The latest statistics estimate the cultivated areas to be around 28,000 ha. equivalent to 3% of the country. 3/4 of the arable land is planted with cereals, among which prevail: wheat, which marks a marked decrease in areal investment (94-96,000 sq. Km. And 85-88 million q. In the period 1940-45), and ‘oats which vice versa increases in area (56-58,000 sq. km. and 56-58 million sq. km. in the period 1940-45). These two products, however, have raised unit yields in the five years 1940-45 compared to previous years: wheat from 8.3 to 9.2 q. each has. and oats from 9.5 to 10 q. The cultivation of barley is also undergoing considerable development (28-30,000 sq. Km. And 33-35 million sq. Km.). Canada remains the largest exporter of grains that come largely from the central provinces (Manitoba, Saskatschewan, Alberta) where the markets and the formidable elevators for the conservation, the selection, the loading of the product are found. Port Arthur and Port Williams, on Lake Superior, are the major ports of embarkation.
In the Atlantic provinces intensive cultivation of sugar beet (24,000 ha. And 742,000 q. In 1945), soybean (18,000 ha. And 226,000 q. In 1945), tobacco (38,000 ha. And 420,000 q. In 1945) is practiced.). In the eastern ones and in British Columbia, fruit growing gave 1.6 million quintals in 1945. of Apple; 1.1 million q. of pears; 355,000 q. of peaches; 300,000 q. of grapes.
Progress in the zootechnical field is also very strong: cattle had an annual increase of 24.2 from 1935 to 1945 and are now estimated at 10,760,000; in 1945 there were 3,622,000 sheep and 6,025,000 pigs (with an increase of 85.7 ‰ from 1935 to 1945). Equines are slightly decreasing: in 1945 there were 2,584,000.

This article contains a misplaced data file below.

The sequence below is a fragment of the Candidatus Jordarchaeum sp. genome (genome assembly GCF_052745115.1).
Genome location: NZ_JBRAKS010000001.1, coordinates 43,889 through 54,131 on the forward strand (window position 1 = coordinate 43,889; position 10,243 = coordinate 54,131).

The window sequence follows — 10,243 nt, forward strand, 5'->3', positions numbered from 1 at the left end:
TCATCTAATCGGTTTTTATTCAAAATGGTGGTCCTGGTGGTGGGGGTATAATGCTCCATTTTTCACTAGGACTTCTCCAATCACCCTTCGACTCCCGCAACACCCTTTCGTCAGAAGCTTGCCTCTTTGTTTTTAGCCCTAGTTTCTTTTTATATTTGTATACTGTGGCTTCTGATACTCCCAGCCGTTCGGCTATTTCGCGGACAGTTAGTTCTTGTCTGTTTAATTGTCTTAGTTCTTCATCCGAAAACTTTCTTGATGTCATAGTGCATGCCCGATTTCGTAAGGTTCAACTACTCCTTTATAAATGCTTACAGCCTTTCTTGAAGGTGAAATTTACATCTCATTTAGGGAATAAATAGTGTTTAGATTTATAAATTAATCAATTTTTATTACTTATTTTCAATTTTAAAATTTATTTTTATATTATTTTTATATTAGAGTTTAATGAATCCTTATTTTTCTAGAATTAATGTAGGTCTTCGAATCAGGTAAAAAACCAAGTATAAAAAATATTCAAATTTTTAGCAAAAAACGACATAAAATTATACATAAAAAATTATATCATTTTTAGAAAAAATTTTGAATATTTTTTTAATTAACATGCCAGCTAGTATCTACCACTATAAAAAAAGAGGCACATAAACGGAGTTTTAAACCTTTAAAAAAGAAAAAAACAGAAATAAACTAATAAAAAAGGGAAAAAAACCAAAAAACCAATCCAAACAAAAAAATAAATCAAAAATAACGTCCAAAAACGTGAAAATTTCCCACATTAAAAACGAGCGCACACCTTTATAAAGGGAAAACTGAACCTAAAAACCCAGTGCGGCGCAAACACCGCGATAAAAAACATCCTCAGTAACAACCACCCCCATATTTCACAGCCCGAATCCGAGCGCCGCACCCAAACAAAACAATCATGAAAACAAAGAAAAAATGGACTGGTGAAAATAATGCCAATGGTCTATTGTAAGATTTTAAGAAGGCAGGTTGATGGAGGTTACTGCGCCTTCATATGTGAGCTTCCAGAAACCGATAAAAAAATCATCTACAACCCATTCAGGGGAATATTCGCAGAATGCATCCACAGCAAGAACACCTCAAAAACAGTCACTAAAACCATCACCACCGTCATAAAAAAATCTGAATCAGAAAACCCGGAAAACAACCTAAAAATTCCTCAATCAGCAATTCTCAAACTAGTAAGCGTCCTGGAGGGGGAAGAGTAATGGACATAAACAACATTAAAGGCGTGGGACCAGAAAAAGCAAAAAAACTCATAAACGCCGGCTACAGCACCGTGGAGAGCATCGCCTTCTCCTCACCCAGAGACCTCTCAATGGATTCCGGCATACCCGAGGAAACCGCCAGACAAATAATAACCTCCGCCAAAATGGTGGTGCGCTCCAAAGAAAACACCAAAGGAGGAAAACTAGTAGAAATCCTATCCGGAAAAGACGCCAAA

According to Findjobdescriptions, the extent of the forest is not known precisely: according to latest estimates it seems that it covers about 3.1 million sq km. 2/3 of which in the territories between Hudson Bay and Alaska. For the other regions, the forest area is 360,000 sq km. in Ontario, of 320,000 sq. km. in Quebec and 200,000 sq. km. in Columbia. Less in the other provinces, especially in the grain-growing ones (N. Brunswick 50,000 sq km, N. Scotland 23,000, Alberta 22,000, Manitoba and Saskatchewan 20,000). The country remains the largest timber exporter in the world with an average quota of 10 million q. the year. For fishing, which has had even further development, production in 1945 is estimated at 5 million quintals.
Industry. – Canada, like other countries of the British Commonwealth, must also attribute a good part of its accelerated industrial development to the Second World War: in 1946 the total value of production was 70% higher than that of any pre-war year. Industrial production is based both on the country’s immense timber resources (see above) and on mineral reserves of all kinds. The net value of production, less costs, rose from $ 2,899,000,000 in 1938 to $ 6,737,000,000 in 1944. With the cessation of hostilities, the industrial production index in 1945 fell by 14% compared to that of 1944 and the reduction, albeit to a lesser extent, continued in 1946 and 1947.
There are 82 companies in Canada for the industrial processing of pulp and paper, which manage a total of 109 plants distributed in six provinces: their total production capacity amounts to 6,800,000 t. per year (4,300,000 tons of newsprint; 1,000,000 tons of other types of paper and cardboard; 1,500,000 tons of pulp).
In 1945 the Canadian mining industry began its reorganization and was valued, as a whole, at $ 514 million. Gold production reached a total of 2,696,727 ounces of gold up to 1945 and silver production, in relation to its increase in value on the United States market, is also slowly recovering.